Last Edited:

09/28/2021

Preventing Overdoses with Naloxone (Narcan)

Recovering from addiction can take many twists and turns, from a rock-bottom moment that sends a person checking into rehab to a loved ones’ urgent pleas to get help.

In September, we note that it’s National Recovery Month and National Suicide Prevention Awareness Month. Both observances touch on how substance abuse and mental disorders can affect people’s lives. Sometimes irreversibly. Especially through overdoses.

Nearly 841,000 people in the United States have died from drug overdoses since 1999.

In 2019:

  • 70,630 died from drug overdoses.
  • 49,860 died with opioids in their systems (accounting for 70.6% of all overdose fatalities).
  • 72.9% of opioid-linked deaths involved synthetic opioids such as fentanyl.

When a person dies from a drug overdose, the medical examiner or coroner will record it as intentional (self-inflicted) or unintentional (accidental).

Whether an overdose is intentional or not, it still carries many risks.

Signs of an Opioid Overdose

U.S. opioid overdose deaths in 2020 reached an all-time high of 93,331. Unfortunately, some people couldn’t get the help they wanted or needed during pandemic shutdowns, while others relapsed. 

Depression and anxiety stemming from isolation also contributed to some people’s mental health woes.

While prescriptions for opioids trended down in response to the outcry over the opioid epidemic, drug use never stopped. Instead, some simply opted for street drugs such as heroin or fentanyl-laced substances—the result: more overdose deaths.

Accordingly, it’s a good idea to be proactive and know the signs of an opioid overdose. They include:

  • Pinpoint pupils
  • Nodding off or losing consciousness
  • Slowed, shallow, or no breathing
  • Choking sounds
  • Limpness
  • Cold or clammy skin
  • Discolored skin, especially on the face or extremities

If a person overdoses on opioids, call 911 without delay.

In Case of Overdose

There is a life-saving option to reverse an opioid overdose. Naloxone (brand name, Narcan) is a drug that can counteract heroin, fentanyl, or prescription opioids by blocking the effects of opioids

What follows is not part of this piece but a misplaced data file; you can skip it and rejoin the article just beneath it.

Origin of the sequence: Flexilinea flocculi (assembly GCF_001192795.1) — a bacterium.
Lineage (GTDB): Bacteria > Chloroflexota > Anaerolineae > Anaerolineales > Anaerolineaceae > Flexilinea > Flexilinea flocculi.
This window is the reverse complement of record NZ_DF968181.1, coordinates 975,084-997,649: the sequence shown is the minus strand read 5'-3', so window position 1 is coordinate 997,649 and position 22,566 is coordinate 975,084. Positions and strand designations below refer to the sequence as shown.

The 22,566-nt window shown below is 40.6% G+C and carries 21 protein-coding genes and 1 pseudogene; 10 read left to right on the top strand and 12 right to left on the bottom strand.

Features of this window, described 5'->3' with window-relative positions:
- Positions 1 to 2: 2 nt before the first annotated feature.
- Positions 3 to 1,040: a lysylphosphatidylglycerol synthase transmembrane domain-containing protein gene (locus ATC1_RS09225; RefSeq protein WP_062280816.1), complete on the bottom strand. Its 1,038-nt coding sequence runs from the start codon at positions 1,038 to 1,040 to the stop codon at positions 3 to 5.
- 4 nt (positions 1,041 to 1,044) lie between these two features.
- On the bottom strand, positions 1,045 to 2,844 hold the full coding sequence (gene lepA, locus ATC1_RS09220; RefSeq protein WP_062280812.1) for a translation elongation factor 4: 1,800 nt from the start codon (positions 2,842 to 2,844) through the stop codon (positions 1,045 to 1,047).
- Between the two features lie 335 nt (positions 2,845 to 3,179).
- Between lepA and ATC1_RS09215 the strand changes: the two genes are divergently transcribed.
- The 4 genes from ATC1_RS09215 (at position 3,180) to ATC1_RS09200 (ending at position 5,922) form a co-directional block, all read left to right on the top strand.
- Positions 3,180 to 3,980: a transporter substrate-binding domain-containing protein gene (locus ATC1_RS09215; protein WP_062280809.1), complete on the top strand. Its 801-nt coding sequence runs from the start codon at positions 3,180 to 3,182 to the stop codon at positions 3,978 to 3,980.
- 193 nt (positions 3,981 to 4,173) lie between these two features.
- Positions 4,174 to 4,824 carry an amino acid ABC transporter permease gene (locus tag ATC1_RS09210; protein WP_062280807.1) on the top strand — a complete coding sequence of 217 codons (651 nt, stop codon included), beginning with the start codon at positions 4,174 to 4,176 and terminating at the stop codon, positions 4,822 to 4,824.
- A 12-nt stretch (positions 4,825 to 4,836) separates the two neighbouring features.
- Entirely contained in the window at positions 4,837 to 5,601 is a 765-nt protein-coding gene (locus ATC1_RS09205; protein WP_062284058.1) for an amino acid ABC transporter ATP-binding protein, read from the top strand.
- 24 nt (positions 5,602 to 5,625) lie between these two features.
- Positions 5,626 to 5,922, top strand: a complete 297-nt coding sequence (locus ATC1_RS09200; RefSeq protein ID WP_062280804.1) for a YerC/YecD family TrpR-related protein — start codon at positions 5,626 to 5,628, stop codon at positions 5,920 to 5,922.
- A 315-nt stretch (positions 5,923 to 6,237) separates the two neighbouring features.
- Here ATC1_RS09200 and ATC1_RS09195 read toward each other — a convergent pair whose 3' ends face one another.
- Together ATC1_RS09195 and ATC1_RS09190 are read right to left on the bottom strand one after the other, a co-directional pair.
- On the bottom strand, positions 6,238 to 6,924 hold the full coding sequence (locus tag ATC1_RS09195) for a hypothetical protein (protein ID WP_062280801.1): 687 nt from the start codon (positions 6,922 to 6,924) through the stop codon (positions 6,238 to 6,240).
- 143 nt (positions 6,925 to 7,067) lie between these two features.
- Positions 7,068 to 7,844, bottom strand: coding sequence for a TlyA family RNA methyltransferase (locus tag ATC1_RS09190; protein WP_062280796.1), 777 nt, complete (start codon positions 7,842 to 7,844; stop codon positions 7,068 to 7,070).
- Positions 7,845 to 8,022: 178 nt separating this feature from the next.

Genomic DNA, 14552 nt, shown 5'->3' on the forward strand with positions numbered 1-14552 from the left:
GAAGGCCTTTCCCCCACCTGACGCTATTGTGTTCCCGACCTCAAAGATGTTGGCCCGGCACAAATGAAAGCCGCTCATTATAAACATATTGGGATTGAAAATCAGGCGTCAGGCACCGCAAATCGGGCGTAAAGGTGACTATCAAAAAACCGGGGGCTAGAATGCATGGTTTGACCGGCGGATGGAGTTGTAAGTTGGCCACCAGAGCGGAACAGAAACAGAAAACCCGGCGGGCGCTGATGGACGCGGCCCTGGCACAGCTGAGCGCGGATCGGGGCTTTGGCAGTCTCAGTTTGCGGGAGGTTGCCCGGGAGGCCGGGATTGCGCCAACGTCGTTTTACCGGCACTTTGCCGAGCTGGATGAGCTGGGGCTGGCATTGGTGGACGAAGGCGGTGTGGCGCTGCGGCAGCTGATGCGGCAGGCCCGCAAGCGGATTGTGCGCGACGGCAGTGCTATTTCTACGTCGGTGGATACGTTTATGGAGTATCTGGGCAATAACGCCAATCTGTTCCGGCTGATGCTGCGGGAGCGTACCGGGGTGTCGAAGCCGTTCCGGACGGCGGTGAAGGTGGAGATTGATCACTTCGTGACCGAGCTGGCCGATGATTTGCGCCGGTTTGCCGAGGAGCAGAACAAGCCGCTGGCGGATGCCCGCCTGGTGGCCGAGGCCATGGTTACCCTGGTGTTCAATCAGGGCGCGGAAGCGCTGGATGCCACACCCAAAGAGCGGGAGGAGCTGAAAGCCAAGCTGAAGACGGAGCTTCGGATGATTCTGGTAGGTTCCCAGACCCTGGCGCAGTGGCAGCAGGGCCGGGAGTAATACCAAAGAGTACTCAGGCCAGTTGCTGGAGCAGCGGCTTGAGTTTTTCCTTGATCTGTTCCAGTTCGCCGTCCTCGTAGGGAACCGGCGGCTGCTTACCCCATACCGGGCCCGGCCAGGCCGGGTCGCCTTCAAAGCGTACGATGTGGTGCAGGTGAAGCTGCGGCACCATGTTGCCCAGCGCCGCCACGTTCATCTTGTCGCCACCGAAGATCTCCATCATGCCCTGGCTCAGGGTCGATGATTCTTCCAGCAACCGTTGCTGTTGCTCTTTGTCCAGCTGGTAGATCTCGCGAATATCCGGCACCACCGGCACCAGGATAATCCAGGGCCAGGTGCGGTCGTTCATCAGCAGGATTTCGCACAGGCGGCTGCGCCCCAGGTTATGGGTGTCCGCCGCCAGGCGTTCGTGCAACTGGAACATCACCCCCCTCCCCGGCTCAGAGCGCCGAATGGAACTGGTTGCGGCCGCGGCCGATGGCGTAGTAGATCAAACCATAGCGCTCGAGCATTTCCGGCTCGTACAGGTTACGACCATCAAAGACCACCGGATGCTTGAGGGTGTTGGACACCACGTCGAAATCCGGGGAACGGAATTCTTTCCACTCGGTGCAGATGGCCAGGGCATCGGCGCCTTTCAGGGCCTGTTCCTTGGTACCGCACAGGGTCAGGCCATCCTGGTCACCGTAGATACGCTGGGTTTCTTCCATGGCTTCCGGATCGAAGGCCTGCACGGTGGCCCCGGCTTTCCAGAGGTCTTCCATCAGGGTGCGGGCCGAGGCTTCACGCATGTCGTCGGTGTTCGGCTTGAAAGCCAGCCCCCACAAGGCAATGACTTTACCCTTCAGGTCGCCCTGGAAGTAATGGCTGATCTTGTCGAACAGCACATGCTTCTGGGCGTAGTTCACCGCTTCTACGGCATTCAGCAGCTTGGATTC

People usually administer naloxone as a: 

  • Nasal spray, which is sprayed right into the nose.
  • Auto-injector, which is injected into the outer thigh (similar to using an EpiPen).

Naloxone can restore a person’s breathing to normal, usually in under five minutes. However, sometimes more than one dose may be needed—particularly if extremely potent fentanyl is involved—because Narcan’s effects are temporary.

Because of naloxone’s temporary effects, people should:

  • Keep the person awake.
  • Make sure they are breathing.
  • Lay them on their side to make sure they don’t choke.
  • Do not leave until emergency help arrives.

Where to Find Naloxone

Advocacy groups continue to push making naloxone more readily available, even to be stored in the home medicine cabinets of people taking high-dose opioid prescriptions. That’s because four out of five overdose deaths occur inside a home.

Also, in nearly 40% of overdose deaths, someone else was around, which means having naloxone on hand can be life-saving.

Naloxone is available in all 50 U.S. states, and many pharmacies offer it without a prescription. Sometimes insurance copays cover it, but there are also community-based naloxone programs where people can obtain the drug.

Sources

sunshinebehavioralhealth.com – National Recovery Month: Powerful Mindsets to Keep You Sober

sunshinebehavioralhealth.com – National Suicide Prevention Awareness Month: Drugs, Alcohol, and Suicide

cdc.gov – Drug Overdose Deaths

reuters.com – U.S. Drug Overdose Deaths Rise 30% to Record During Pandemic

cdc.gov – Lifesaving Naloxone

naloxoneforall.org – Reversing an Opioid Overdose Is In Your Hands

Medical disclaimer:

Sunshine Behavioral Health strives to help people who are facing substance abuse, addiction, mental health disorders, or a combination of these conditions. It does this by providing compassionate care and evidence-based content that addresses health, treatment, and recovery.

Licensed medical professionals review material we publish on our site. The material is not a substitute for qualified medical diagnoses, treatment, or advice. It should not be used to replace the suggestions of your personal physician or other health care professionals.

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